Terpenes (general)

The Story of the Pinene Isomers

Befitting the wintry scene canvasing much of the landscape as we near the new year, this story regards alpha­– and beta-pinene. Both monoterpenes provide the characteristic fragrance of conifer trees like those decorating houses both in fragrance and illumination. These molecules can be found in other plants like sage, basil, dill, rosemary, mace, juniper and black pepper. Alpha-pinene has been quantified in plants including frankincense and ginger. Beta-pinene has been measured in plants including hyssop, cumin, and Aztec marigold. Of course, given their similarities, they are common to many more plants.

alpha-Pinene is said to be the most widely encountered monoterpene in nature. [1] It’s been studied for potential expectorant and bronchodilator properties [2,3]. Alpha-pinene offers anti-inflammatory properties [4]; it also demonstrated anti-cancer activity against human liver cancer cell lines by preventing the tumor cells from proliferating [5].

One of the most intriguing properties of alpha-pinene has been the neuroprotective potential from memory disorders like dementia. [6] This process comes from alpha-pinene’s ability to inhibit the enzyme acetylcholinesterase, which breaks down the neurotransmitter acetylcholine into choline and acetic acid. This occurs to get rid of spent acetylcholine once its mission has concluded. But, by preventing its degradation, the neurotransmitter remains useful. This mechanism has been studied in treating neurodegenerative disorders. [6,7]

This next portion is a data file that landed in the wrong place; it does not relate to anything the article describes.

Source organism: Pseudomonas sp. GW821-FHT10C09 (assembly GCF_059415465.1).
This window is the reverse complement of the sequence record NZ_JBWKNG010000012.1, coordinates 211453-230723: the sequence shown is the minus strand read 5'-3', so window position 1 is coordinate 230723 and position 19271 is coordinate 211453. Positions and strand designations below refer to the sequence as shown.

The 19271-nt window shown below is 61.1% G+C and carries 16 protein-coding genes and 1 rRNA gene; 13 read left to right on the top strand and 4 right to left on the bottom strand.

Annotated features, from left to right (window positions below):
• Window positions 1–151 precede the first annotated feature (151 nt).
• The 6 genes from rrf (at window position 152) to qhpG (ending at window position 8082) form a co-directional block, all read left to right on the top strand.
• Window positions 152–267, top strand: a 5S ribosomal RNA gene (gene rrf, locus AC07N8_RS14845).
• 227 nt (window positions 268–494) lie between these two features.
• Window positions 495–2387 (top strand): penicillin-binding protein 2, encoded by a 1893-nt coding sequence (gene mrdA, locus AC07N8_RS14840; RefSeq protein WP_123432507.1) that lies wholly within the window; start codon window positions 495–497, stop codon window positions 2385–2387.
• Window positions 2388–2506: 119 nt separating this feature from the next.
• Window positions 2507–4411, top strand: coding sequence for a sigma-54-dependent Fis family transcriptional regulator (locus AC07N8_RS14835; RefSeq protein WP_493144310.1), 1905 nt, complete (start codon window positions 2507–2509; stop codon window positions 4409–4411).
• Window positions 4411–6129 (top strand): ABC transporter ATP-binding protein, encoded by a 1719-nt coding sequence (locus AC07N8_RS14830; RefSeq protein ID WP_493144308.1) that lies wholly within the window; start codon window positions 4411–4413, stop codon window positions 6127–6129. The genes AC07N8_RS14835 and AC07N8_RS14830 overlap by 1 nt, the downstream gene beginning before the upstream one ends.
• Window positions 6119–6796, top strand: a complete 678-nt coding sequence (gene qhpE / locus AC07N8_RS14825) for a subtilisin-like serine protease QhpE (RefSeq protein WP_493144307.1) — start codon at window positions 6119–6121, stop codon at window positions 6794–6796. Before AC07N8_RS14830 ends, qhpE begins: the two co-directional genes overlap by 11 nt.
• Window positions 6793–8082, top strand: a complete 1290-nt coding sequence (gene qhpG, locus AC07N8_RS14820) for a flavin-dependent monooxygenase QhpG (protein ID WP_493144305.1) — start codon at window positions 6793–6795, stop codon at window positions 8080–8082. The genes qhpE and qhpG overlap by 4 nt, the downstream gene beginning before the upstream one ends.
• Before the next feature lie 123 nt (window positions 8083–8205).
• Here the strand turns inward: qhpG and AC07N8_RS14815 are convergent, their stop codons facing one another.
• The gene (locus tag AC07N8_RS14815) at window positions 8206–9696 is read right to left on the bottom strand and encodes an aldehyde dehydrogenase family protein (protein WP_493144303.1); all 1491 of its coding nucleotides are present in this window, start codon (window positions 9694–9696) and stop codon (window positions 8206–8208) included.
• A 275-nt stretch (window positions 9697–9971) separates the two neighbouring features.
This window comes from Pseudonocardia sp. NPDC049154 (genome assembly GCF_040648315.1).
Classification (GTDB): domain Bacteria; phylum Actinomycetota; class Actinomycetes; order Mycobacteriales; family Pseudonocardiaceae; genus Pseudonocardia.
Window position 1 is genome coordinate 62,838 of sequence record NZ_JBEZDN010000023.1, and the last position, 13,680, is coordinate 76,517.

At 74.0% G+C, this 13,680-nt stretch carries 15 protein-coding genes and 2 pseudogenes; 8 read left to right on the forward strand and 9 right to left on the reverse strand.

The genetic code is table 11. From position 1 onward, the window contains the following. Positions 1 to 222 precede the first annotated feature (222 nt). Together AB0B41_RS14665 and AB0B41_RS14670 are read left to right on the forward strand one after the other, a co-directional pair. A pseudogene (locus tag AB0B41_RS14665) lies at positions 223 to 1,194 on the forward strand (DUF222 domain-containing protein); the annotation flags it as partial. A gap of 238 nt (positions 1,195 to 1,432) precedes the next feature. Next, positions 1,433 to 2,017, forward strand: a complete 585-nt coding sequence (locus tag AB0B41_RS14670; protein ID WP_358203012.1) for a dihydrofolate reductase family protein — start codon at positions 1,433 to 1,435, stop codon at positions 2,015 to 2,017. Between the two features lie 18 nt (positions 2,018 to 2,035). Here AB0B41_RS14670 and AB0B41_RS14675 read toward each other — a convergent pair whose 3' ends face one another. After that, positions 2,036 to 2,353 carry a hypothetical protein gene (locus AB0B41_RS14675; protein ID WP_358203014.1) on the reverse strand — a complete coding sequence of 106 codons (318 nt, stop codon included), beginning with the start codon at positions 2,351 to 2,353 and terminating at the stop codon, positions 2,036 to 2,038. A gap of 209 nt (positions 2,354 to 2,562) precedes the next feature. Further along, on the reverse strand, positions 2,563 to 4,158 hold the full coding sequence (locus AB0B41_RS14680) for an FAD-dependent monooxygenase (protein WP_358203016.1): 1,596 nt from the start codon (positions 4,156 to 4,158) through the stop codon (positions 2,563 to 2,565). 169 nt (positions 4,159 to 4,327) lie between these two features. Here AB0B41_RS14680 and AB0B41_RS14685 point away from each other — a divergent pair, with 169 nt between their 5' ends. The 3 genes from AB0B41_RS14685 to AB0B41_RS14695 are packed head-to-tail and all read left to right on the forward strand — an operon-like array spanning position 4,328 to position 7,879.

In an interview with Ethan Russo, MD, Russo commented that “alpha-pinene can effectively reduce or eliminate the short-term memory impairment classically induced by THC [delta-9-tetrahydrocannabinol].” [8] Perhaps, then, rather expectedly, it would come as no surprise that the cannabis cultivar named Amnesia had lower alpha-pinene content when compared to White Widow. [9] Given potential reductions in short-term memory deficiencies, its scarcity in Amnesia may play a role in the amnesic effects.

The oil extracted from Mexican bay leaves contained several terpenes like beta-pinene, alpha-pinene, linalool, limonene, and eucalyptol. [10] Beta-Pinene and linalool demonstrated anti-depressive properties in mice treated with the oil, while α-pinene, limonene, and eucalyptol did not. These researchers showed that beta-pinene and linalool interact with the monoaminergic system. [11] Monoaminergic substances work by interacting with monoamine neurotransmitters like serotonin and dopamine. The elevation of these neurotransmitters is effective in treating depression.

The pinene isomers adorn the atmosphere with a wonderfully invigorating, pungent fragrance that stimulates alertness whether they’re incorporated into one’s wintry décor or not. These monoterpenes have shown promise for helping Alzheimer’s disease patients retain cognitive abilities, making them valuable for amplified scientific research. So, this holiday season, you can help spread the good word by regaling your loved ones with campfire stories of apical dominance in conifers while airborne alpha– and beta-pinene molecules effortlessly augment the organoleptic scene.